Drought 2. I have noticed even in California where I live that rain just doesn't seem to fall much South of San Luis Obispo, California. Since I know the California Coast the best I can best speak about this. Also, I have to drive on family business to Santa Barbara and LA and further south at times at least once a month. So often, I will ask gas station attendants and friends and associates along the way about the weather. For example, In visiting my cousin in Orange County in February he said there had only been 3 inches of rain since June. By the way, normal would be 12 to 15 inches or more during the same time. As I drove away a bad fire had started. I said "Boy. It sure is unusual to have a fire this time of year." My Cousin said, "Not any more!" This made me very sad.
My God daughter who is from Monterey County like myself, called in a panic from San Diego County having never been through a major fire when the witch fire started in Rancho Santa Fe near her. I told her stories of fires in Glendale when I went to junior high and High School. We sat then in our back yard and watched the wealthiest people's homes burn that were up in the hills with a view. Many of my Junior high and High School friends houses burned down during the almost yearly fires back then in the early to mid 1960's. So I reassured my God Daughter that you don't ever want to be downwind of a fire not only because you can't breathe and may pass out from the smoke but also because you may get burned up. I told her always get out of the smoke to survive a fire in all ways. I told her it is like trying to survive a riptide in the ocean one must swim up or down the coast but never straight back to shore to survive. In the same way one survives most brush fires which also sometimes burn homes and structures the same way. I told her also to get a face mask or gas mask of some sort to filter the air when it gets really bad. I learned since then that the inside of the lungs of most people in San Diego and Los Angeles and Orange Counties is now black from the soot in the air of the fires and many might get other illnesses because of all the carcinogens in the air from burning cars and homes. I also saw a burned out cars melted aluminum wheels which looked like aluminum swords melted into the cement grooves. The most carcinogenic things that burned were likely synthetic fibers in carpets and the interiors of cars and trucks.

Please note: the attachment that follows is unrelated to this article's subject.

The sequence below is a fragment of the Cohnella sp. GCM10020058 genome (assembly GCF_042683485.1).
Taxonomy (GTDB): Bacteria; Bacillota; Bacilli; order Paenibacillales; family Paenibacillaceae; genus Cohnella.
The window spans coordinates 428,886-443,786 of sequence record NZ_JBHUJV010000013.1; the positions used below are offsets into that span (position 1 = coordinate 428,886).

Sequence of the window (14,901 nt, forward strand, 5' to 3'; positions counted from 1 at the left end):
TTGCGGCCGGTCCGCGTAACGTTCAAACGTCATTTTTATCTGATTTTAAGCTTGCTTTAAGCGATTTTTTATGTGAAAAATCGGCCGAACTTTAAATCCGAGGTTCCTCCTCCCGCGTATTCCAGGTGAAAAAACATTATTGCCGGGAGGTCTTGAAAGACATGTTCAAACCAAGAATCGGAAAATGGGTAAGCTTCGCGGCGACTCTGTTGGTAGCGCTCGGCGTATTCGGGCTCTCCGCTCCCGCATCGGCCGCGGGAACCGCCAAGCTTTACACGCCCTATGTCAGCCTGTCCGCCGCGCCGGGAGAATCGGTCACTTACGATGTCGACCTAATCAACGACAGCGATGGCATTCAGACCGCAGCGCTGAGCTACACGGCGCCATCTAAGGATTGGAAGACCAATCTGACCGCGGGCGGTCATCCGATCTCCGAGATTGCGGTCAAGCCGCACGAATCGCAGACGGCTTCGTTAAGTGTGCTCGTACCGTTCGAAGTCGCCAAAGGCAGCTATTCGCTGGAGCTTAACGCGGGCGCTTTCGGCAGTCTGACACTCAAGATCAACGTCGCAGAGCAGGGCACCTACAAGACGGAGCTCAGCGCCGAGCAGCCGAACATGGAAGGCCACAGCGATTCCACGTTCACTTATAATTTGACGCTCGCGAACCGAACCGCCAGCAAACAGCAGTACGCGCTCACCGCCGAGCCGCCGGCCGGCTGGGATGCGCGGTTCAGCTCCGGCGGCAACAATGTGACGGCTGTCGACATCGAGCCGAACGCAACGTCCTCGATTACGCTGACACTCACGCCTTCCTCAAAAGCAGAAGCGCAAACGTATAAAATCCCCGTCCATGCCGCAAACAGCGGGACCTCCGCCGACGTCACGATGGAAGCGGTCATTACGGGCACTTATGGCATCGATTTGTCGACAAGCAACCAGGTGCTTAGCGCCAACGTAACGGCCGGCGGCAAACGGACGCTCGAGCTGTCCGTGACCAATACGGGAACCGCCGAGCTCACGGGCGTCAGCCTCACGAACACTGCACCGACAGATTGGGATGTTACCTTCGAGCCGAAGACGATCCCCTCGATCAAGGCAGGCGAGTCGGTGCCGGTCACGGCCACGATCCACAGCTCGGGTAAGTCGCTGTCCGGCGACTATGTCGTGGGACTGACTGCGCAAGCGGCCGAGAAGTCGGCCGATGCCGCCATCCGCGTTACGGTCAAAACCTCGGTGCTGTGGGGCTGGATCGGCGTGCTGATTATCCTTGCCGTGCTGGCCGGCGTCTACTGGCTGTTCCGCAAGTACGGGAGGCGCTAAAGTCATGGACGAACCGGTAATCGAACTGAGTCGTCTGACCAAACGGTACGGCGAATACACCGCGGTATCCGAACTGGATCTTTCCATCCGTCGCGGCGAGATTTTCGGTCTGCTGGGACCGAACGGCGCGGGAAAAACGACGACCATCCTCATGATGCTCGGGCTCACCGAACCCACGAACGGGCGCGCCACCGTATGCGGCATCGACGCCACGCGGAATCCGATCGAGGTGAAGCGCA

Anyway, I'm digressing. The point I was originally trying to make is that the drought is not only in the Southeast but extends all the way to California. I would say it is full drought below San Luis Obispo, California, partial drought up to Cottage grove and Portland, Oregon and I'm not entirely sure what is going on north of that. However, I did notice last summer that it was raining in Vancouver, Canada where I was visiting all the way down through Portland and it suddenly stopped before Cottage Grove, Oregon much like a service station attendant had been despairing about while I was on my way up to Vancouver last summer.
Living on the Coast of California we have places like Santa Barbara which has the biggest desalinization plant in the United States. If east or west coast municipalities want to learn how to desalinize ocean water in a big way visit Santa Barbara, California. Southern California has always been semi arid. To translate that for you it means that most of southern California is near a desert or on the edge of a desert. Having lived on the California coast most of my life if you travel inland more than 50 to 100 miles you will hit desert until you travel north to places like Bakersfield and the Sacramento Valley. Once you get to the Sacramento Valley you get some of the best farm land on earth for about 3 hundred miles further north and weather that allows often 4 crops a year. For the best soil on earth you go to the Salinas Valley in Central California which I believe allows at least 3 crops a year.
However, at least for now southern California doesn't have the water problem the Southeast does at least for now. This could change very soon depending upon what happens next. But for now there are canals from northern California that have been there for over 30 years or more that permanently take water from northern California and ship it through the canals to Southern California. Also, water from the Colorado River supplies a lot of water to the Southern California coast. Since over half the population of California is in San Diego, Orange, Riverside, San Bernardino and Los Angeles Counties in the south they can vote pretty much whatever they want from northern California's resources. This has upset some Northern California residents so much they have threatened to Secede into the State of Jefferson from California so they have more control of their resources. I imagine this sentiment might increase in the next 20 to 30 years of Global weather changes and droughts.
So in California we now have water for our homes and houses but none for the parched countryside. So people might have enough water to wet their homes or shrubs or trees but if the countryside goes up in flame that may or may not help. The new San Diego County building regulations requiring fireproof houses only to be built I think is an excellent idea. So I guess what I'm trying to get at is all the Southern United States are together in this and we should find ways to survive this and share ways to survive this just like neighbors in the U.S. always have.
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